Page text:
James Comey says he hopes Trump won't be 'impeached and removed from office' — and offers a dire prediction if he is
Former FBI Director James Comey offered his thoughts Thursday in a new op-ed for the New York Times on the ostensibly forthcoming report from Special Counsel Robert Mueller. In the piece, he explained that he doesn't have any hopes about how the investigation will conclude — only that it reaches the truth.
He did, however, share his wishes regarding one final outcome: The former FBI director, who was summarily ousted by Trump because of the probe, hopes that the same fate won't befall the president.
"I hope that Mr. Trump is not impeached and removed from office before the end of his term. I don’t mean that Congress shouldn’t move ahead with the process of impeachment governed by our Constitution, if Congress thinks the provable facts are there," he wrote. "I just hope it doesn’t."
Comey continued: "Because if Mr. Trump were removed from office by Congress, a significant portion of this country would see this as a coup, and it would drive those people farther from the common center of American life, more deeply fracturing our country."
It's an odd claim, given that Comey also argued that he doesn't have any hopes about the way the Mueller probe resolves. If Comey hopes Trump isn't impeached, he must rationally also hope that Mueller doesn't also uncover impeachable acts by the president. Otherwise, he would be saying he doesn't care if Trump committed impeachable acts but doesn't suffer the appropriate consequences.
Critics of Mr. Trump should hope for something much harder to distort, or to nurse as a grievance, than an impeachment. We need a resounding election result in 2020, where Americans of all stripes, divided as they may be about important policy issues — immigration, guns, abortion, climate change, regulation, taxes — take a moment from their busy lives to show that they are united by something even more important: the belief that the president of the United States cannot be a chronic liar who repeatedly attacks the rule of law. Then we can get back to policy disagreements.
I just hope we are up to it.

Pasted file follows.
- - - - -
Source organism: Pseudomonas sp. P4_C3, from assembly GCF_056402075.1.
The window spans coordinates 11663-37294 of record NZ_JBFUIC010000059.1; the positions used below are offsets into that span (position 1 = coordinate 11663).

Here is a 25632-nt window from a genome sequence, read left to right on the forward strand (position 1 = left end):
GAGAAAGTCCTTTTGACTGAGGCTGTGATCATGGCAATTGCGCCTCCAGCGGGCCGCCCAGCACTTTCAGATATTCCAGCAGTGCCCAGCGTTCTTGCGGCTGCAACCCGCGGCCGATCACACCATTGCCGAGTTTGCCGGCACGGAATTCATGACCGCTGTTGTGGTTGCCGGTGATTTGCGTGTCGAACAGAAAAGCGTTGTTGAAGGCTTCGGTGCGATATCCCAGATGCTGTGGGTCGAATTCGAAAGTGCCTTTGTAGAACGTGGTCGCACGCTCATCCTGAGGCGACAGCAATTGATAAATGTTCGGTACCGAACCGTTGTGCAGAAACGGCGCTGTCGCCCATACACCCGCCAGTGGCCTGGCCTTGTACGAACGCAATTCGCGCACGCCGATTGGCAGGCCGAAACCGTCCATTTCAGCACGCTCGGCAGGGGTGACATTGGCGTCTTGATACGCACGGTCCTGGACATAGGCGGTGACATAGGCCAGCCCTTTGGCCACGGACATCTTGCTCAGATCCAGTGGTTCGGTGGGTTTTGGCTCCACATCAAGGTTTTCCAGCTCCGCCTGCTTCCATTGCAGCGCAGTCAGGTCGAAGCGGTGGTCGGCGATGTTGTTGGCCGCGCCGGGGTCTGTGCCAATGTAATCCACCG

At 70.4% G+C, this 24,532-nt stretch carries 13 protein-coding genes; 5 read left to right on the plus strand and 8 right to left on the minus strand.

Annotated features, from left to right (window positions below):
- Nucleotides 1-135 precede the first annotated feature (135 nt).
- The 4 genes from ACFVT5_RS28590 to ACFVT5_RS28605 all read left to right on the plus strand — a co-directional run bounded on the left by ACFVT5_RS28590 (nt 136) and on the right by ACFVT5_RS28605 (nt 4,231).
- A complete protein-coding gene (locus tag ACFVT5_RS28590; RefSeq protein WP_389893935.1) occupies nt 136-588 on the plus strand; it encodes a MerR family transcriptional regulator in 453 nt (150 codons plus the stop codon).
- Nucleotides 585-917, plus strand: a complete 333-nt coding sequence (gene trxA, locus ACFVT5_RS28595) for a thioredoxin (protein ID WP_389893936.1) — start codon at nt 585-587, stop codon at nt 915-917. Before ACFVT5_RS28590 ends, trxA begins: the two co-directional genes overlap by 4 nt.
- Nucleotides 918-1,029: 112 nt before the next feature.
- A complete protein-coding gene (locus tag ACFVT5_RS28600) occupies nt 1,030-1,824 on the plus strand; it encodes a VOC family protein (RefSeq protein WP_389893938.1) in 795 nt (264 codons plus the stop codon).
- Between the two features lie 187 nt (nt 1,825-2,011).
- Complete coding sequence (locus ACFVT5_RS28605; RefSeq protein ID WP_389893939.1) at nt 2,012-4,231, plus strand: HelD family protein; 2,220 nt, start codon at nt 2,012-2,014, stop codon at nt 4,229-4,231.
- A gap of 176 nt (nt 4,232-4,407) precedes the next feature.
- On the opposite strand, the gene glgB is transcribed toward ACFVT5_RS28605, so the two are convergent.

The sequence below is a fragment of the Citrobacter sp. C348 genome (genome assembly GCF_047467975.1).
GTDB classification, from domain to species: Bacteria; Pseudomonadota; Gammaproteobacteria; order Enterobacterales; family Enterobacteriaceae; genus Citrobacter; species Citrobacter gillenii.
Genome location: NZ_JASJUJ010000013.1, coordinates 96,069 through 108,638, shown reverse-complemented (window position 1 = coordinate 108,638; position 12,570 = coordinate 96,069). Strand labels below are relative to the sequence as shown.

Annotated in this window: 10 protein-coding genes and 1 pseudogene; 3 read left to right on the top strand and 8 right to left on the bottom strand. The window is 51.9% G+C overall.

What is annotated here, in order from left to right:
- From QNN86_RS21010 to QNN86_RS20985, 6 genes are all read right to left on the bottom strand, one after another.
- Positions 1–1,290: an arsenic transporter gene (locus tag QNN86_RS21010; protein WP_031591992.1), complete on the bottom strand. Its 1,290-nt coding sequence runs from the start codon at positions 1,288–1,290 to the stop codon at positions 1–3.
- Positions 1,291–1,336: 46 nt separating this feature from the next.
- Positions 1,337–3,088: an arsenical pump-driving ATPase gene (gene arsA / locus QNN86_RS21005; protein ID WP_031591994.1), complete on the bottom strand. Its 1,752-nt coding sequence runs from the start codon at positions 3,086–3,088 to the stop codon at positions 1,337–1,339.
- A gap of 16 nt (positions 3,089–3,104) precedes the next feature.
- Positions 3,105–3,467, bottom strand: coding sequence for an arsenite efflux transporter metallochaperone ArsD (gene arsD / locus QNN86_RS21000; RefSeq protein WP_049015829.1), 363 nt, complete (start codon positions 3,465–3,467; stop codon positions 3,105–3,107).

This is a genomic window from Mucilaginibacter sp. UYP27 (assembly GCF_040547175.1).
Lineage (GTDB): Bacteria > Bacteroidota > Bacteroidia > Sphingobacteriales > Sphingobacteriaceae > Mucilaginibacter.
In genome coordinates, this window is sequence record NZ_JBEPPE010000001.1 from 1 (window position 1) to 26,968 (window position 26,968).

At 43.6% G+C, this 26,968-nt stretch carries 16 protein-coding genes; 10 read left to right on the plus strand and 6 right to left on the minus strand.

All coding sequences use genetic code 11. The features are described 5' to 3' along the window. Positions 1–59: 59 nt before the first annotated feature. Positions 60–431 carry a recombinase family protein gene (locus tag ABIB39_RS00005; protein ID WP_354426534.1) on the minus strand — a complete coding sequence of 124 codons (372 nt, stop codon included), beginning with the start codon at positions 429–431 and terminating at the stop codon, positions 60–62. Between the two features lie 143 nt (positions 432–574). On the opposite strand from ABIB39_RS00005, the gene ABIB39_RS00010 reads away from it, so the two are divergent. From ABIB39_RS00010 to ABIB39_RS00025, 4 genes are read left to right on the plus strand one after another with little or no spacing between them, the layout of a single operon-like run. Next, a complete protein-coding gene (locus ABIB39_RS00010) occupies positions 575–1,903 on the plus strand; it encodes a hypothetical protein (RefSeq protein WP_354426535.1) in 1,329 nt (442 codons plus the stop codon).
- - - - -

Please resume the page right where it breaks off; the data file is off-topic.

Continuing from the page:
In addition to my quibble above, there are several other serious problems with Comey's view. He argued that the 2020 election must be a referendum on Trump alone, rather than all the other "important policy issues" — but this will never happen. Some Americans will always decide that these important issues supersede whatever concerns they have about Trump's unfitness for office. Why wouldn't it be appropriate — and something to hope for — that these people get a chance to vote for another, more normal Republican candidate because Trump was removed for crimes?
He also seems to fail to consider that Trump could win again in 2020 the same way he won in 2016 — by losing the popular vote and with a large portion of the American population against him, but securing a slim victory in the electoral college.
And Comey's argument discounts the benefits of impeachment. If Trump loses in 2020, it could be for any number of reasons — the state of the economy at the time, his bigoted views, his failure to make the nation's health care system work any better. But if he were booted out of office by Congress, the reasons would be crystal clear: The articles of impeachment would describe his unacceptable conduct and send a message to future politicians that there are clear lines they mustn't cross. In this way, the process would achieve Comey's hope of a decisive rebuke to Trump's worst qualities more successfully than a failed re-election bid. And impeachment, presumably, would get Trump out of office sooner, limiting the damage he can do.
It's true that much of the country would think of impeachment as illegitimate, even though the evidence required to convince the Senate to support removing Trump would have to be conclusive and damning. But if Trump loses in 2020, there's no reason to think his followers won't cry foul anyway. If the Mueller report hurt his standing, they'll say it was a phony investigation that deceived the American people. If they don't have that to blame, they'll spin more bogus theories about voter fraud swinging the election — a factor Trump has already mendaciously claims explained his popular vote loss in 2016.
Regardless of how he goes down, if Trump is ousted from office, it will be ugly. Comey's fantasy of a decisive 2020 election allowing us to move on is, from my standpoint, far too optimistic.